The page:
After days of priming delegates with surrogate speeches, Hillary Clinton finally accepted the historic Democratic nomination in Philadelphia.
Amid holdout Bernie Sanders supporters staging a walk-out on the final day of the Democratic National Convention (DNC), Clinton delegates were still poised to hear from the nominee herself. The long-awaited speech was more than an outline of her priorities as President, it was a response to attacks by Republican nominee Donald Trump during the Republican National Convention.
“He wants to divide us – from the rest of the world, and from each other. He’s betting that the perils of today’s world will blind us to its unlimited promise,” said Clinton. “He’s taken the Republican Party a long way, from ‘Morning in America’ to ‘Midnight in America.’ He wants us to fear the future and fear each other.”
The evening’s speech capped a historic four days where Clinton became the first woman to receive the nomination by a major political party. Following her failed bid against President Obama in previous years, her tone this time focused on unity across party lines.
The former Secretary of State reminded delegates that Philadelphia was the site of the country’s initial foray into independence. Clinton also noted that such measures were undertaken by a country that saw “themselves as one nation” and that still is despite the divisive tone during the campaign thus far.
“We will not build a wall. Instead, we will build an economy where everyone who wants a good paying job can get one,” said Clinton. “And we’ll build a path to citizenship for millions of immigrants who are already contributing to our economy. We will not ban a religion. We will work with all Americans and our allies to fight terrorism.”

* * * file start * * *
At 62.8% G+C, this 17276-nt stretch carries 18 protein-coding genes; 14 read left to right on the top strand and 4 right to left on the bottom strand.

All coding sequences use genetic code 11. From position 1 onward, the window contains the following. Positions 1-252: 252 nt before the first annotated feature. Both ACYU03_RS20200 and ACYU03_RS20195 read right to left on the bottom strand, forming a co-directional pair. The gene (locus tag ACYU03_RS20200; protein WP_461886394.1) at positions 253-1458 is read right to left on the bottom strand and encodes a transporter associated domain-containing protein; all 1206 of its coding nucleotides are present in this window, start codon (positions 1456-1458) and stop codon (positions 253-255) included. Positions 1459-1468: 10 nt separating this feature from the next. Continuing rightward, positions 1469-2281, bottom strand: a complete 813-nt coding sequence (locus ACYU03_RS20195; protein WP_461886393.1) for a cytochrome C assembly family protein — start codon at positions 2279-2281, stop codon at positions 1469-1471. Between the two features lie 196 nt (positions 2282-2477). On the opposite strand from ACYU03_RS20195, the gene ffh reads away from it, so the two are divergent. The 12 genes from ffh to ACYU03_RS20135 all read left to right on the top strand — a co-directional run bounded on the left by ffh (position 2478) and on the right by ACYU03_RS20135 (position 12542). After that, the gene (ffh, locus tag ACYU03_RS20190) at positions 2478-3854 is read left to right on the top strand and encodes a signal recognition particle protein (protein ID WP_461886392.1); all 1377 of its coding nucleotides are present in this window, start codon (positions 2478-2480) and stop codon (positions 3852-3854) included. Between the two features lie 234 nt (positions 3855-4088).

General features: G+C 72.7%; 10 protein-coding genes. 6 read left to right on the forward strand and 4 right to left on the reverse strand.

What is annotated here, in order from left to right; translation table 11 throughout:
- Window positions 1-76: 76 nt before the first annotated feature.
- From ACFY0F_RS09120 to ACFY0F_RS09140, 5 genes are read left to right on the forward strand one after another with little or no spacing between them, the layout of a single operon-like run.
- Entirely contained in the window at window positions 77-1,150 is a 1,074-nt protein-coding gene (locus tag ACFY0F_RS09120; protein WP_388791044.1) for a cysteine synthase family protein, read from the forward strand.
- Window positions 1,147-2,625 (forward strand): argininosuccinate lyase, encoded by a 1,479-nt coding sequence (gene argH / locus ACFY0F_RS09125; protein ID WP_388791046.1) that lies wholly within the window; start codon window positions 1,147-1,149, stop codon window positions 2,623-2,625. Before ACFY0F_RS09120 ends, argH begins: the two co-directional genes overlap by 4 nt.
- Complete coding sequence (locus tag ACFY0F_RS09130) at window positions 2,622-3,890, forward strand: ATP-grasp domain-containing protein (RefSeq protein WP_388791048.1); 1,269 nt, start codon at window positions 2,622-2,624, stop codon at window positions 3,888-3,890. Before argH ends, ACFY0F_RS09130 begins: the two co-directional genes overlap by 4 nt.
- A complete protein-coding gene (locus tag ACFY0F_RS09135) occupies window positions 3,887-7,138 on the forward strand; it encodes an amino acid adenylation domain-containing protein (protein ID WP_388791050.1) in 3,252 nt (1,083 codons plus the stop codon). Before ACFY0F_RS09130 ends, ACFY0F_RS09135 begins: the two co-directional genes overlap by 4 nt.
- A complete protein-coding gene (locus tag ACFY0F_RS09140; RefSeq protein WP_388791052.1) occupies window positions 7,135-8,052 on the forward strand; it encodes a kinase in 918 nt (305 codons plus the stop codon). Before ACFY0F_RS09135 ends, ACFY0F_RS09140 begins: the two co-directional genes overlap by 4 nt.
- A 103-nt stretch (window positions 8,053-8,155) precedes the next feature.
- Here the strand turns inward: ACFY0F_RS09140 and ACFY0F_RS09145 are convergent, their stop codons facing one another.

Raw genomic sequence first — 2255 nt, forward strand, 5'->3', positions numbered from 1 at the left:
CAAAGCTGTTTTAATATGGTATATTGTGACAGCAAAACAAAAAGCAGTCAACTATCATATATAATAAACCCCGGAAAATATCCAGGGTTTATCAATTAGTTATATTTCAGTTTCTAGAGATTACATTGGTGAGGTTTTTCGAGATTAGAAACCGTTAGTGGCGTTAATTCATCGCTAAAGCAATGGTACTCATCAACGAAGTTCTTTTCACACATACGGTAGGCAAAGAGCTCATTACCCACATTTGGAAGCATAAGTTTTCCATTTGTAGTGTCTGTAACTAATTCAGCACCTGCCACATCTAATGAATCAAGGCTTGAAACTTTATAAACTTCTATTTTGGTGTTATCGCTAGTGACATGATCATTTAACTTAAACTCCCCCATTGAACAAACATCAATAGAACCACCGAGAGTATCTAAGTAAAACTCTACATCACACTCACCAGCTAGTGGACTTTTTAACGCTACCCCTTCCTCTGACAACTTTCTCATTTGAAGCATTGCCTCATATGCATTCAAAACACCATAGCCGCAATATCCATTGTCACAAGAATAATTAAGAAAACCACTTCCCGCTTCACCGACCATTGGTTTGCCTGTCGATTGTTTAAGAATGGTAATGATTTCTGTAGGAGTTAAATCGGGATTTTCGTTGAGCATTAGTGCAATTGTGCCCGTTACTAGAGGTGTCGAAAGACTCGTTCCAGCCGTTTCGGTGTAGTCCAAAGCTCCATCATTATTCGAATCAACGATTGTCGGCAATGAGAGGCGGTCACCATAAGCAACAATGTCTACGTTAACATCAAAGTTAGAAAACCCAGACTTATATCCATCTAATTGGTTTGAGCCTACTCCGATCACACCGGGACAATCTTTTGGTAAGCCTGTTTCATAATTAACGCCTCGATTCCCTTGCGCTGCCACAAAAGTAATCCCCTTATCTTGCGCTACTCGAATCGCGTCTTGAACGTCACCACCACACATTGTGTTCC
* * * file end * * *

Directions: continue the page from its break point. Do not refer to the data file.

Touching on her familiar message that it takes a village, Clinton continued to contend that any successful policy is done in the spirit of cooperation. In speeches leading up to her keynote address, former President Bill Clinton painted a picture of a woman that consistently built partnerships.
Throughout the convention, speakers reminded delegates and the viewing public that national problems require comprehensive approaches.
“I will be a President for Democrats, Republicans and Independents. For the struggling, the striving and the successful. For those who vote for me and for those who don’t,” continued Clinton. “For all Americans. Tonight, we’ve reached a milestone in our nation’s march toward a more perfect union: the first time that a major party has nominated a woman for President.”
Clinton was introduced by her daughter, Chelsea, who told stories of her mother’s compassion. She even recalled her mother’s time as First Lady and the numerous roles she took in initiatives like children’s healthcare.
“She’s a listener and a doer. She’s a woman driven by compassion, by faith, by a fierce sense of justice and a heart full of love,” said the 36 year-old. “So, this November, I’m voting for a woman who is my role model, as a mother and as an advocate. A woman who has spent her entire life fighting for families and children.”
Now the attention turns to the general election where both Clinton and Republican nominee, Donald Trump, will vie for the highest office in the land.